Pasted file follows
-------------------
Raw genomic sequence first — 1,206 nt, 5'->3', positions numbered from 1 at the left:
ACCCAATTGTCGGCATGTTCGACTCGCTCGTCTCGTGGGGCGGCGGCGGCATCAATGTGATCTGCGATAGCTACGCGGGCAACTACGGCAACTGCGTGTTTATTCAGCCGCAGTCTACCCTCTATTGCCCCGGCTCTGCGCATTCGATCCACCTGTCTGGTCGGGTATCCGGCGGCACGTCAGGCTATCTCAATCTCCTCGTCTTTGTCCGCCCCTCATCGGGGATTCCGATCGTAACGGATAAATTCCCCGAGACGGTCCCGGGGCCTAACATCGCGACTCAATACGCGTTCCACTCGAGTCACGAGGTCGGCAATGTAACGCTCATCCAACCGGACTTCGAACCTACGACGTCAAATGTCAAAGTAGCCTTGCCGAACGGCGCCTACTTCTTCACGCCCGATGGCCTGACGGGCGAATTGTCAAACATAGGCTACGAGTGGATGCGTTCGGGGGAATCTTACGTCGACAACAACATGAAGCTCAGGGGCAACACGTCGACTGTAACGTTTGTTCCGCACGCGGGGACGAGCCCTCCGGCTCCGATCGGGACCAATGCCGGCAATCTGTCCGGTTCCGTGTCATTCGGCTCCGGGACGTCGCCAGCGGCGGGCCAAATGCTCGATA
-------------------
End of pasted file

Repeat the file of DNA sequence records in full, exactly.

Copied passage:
Raw genomic sequence first — 1,206 nt, 5'->3', positions numbered from 1 at the left:
ACCCAATTGTCGGCATGTTCGACTCGCTCGTCTCGTGGGGCGGCGGCGGCATCAATGTGATCTGCGATAGCTACGCGGGCAACTACGGCAACTGCGTGTTTATTCAGCCGCAGTCTACCCTCTATTGCCCCGGCTCTGCGCATTCGATCCACCTGTCTGGTCGGGTATCCGGCGGCACGTCAGGCTATCTCAATCTCCTCGTCTTTGTCCGCCCCTCATCGGGGATTCCGATCGTAACGGATAAATTCCCCGAGACGGTCCCGGGGCCTAACATCGCGACTCAATACGCGTTCCACTCGAGTCACGAGGTCGGCAATGTAACGCTCATCCAACCGGACTTCGAACCTACGACGTCAAATGTCAAAGTAGCCTTGCCGAACGGCGCCTACTTCTTCACGCCCGATGGCCTGACGGGCGAATTGTCAAACATAGGCTACGAGTGGATGCGTTCGGGGGAATCTTACGTCGACAACAACATGAAGCTCAGGGGCAACACGTCGACTGTAACGTTTGTTCCGCACGCGGGGACGAGCCCTCCGGCTCCGATCGGGACCAATGCCGGCAATCTGTCCGGTTCCGTGTCATTCGGCTCCGGGACGTCGCCAGCGGCGGGCCAAATGCTCGATA